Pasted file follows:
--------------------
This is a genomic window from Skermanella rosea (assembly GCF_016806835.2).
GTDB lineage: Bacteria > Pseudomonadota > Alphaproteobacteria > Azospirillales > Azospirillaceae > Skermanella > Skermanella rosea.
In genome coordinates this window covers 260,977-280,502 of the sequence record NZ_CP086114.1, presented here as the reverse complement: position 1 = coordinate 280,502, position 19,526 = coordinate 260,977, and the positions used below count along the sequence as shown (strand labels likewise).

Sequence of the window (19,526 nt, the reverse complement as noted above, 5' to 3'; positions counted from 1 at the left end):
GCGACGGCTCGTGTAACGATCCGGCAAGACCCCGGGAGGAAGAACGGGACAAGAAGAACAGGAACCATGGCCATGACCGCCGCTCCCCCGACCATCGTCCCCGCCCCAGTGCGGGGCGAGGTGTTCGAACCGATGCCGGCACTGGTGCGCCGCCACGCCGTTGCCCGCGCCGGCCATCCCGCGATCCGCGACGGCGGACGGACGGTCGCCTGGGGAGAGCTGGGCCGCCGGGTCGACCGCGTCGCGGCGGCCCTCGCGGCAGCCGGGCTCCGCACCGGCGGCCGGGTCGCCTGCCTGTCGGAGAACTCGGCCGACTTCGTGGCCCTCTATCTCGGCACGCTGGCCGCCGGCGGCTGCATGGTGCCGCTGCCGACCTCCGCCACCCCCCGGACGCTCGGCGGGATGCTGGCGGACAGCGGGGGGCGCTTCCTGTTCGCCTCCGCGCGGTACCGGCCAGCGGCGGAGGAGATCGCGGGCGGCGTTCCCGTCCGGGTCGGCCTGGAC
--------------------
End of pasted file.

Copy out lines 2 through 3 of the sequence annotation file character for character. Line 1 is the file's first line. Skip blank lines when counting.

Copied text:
GTDB lineage: Bacteria > Pseudomonadota > Alphaproteobacteria > Azospirillales > Azospirillaceae > Skermanella > Skermanella rosea.
In genome coordinates this window covers 260,977-280,502 of the sequence record NZ_CP086114.1, presented here as the reverse complement: position 1 = coordinate 280,502, position 19,526 = coordinate 260,977, and the positions used below count along the sequence as shown (strand labels likewise).